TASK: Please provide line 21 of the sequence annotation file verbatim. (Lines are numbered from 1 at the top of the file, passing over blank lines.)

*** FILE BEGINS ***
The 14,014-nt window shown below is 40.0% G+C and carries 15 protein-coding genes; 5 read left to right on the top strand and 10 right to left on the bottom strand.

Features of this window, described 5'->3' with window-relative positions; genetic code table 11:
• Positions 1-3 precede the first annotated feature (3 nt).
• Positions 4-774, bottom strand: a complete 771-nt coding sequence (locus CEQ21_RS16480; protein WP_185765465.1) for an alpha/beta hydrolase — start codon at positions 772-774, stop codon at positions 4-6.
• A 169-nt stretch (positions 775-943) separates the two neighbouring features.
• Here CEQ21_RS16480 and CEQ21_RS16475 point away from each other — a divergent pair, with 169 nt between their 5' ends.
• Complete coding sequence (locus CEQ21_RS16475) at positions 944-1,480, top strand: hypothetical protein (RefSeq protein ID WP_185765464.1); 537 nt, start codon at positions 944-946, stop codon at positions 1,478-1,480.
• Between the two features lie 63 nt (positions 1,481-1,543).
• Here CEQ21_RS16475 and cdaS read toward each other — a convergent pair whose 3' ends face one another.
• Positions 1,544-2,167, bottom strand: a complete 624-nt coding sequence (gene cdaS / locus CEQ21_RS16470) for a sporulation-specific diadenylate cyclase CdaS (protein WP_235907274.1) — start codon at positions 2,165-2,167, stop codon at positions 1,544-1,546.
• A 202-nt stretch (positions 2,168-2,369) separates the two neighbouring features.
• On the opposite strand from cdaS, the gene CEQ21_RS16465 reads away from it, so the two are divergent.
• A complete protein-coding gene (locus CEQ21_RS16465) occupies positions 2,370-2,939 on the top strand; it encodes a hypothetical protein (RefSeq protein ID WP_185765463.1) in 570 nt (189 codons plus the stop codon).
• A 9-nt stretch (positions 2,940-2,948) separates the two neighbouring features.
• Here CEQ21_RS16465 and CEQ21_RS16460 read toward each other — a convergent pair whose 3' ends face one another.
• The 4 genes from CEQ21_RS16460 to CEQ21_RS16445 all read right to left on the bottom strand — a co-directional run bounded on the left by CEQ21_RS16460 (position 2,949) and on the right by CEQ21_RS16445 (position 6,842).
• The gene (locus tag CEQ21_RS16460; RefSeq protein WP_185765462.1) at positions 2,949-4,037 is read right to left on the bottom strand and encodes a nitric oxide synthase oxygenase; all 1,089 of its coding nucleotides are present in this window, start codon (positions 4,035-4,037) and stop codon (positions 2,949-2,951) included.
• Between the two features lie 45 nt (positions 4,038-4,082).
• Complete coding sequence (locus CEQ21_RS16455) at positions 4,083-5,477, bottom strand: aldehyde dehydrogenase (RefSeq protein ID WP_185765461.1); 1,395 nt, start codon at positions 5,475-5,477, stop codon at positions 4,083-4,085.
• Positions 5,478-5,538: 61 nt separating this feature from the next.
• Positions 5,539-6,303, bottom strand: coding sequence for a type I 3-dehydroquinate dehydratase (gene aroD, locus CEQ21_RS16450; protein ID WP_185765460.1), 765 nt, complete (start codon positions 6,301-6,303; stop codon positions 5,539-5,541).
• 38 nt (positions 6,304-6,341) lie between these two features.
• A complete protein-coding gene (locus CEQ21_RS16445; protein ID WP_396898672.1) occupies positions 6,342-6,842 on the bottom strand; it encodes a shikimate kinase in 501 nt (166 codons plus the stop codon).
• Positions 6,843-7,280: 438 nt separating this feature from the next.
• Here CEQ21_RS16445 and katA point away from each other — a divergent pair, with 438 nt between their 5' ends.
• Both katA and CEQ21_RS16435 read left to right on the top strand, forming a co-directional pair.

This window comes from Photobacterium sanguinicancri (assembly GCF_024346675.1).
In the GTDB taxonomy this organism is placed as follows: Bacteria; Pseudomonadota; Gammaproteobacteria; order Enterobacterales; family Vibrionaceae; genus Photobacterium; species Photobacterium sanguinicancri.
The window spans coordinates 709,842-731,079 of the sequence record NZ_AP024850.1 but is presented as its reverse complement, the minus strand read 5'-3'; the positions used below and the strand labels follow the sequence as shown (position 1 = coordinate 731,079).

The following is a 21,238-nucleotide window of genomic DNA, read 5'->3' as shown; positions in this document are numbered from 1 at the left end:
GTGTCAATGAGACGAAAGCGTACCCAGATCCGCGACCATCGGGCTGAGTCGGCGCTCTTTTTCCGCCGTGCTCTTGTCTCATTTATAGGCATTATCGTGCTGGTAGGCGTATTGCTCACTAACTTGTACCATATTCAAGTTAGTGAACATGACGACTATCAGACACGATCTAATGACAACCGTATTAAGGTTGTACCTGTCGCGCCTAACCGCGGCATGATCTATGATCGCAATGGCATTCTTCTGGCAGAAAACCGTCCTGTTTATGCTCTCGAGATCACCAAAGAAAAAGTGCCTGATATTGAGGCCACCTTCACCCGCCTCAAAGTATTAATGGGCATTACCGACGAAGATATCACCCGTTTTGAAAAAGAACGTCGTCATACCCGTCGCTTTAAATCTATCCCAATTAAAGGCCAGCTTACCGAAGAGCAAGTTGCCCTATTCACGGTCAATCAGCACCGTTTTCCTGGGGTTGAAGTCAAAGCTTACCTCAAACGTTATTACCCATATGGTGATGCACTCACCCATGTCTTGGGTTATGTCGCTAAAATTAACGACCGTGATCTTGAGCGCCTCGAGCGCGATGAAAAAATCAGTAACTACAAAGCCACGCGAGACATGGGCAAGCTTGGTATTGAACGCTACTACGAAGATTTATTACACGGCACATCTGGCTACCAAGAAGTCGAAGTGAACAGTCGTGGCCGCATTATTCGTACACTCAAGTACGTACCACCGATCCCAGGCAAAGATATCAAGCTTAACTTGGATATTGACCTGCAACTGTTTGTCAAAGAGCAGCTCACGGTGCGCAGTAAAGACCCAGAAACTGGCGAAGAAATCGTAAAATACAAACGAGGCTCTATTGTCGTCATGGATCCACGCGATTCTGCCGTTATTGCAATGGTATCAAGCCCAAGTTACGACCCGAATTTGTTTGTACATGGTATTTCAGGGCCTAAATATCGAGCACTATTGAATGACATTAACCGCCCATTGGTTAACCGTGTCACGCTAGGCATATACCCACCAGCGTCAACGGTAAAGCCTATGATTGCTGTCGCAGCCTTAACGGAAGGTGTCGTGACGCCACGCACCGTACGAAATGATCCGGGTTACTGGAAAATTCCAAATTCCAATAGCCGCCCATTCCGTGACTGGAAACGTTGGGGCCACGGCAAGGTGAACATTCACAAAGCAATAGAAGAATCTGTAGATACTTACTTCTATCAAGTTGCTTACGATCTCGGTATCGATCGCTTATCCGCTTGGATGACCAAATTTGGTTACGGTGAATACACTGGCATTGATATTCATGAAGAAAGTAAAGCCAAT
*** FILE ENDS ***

• Positions 5,539-6,303, bottom strand: coding sequence for a type I 3-dehydroquinate dehydratase (gene aroD, locus CEQ21_RS16450; protein ID WP_185765460.1), 765 nt, complete (start codon positions 6,301-6,303; stop codon positions 5,539-5,541).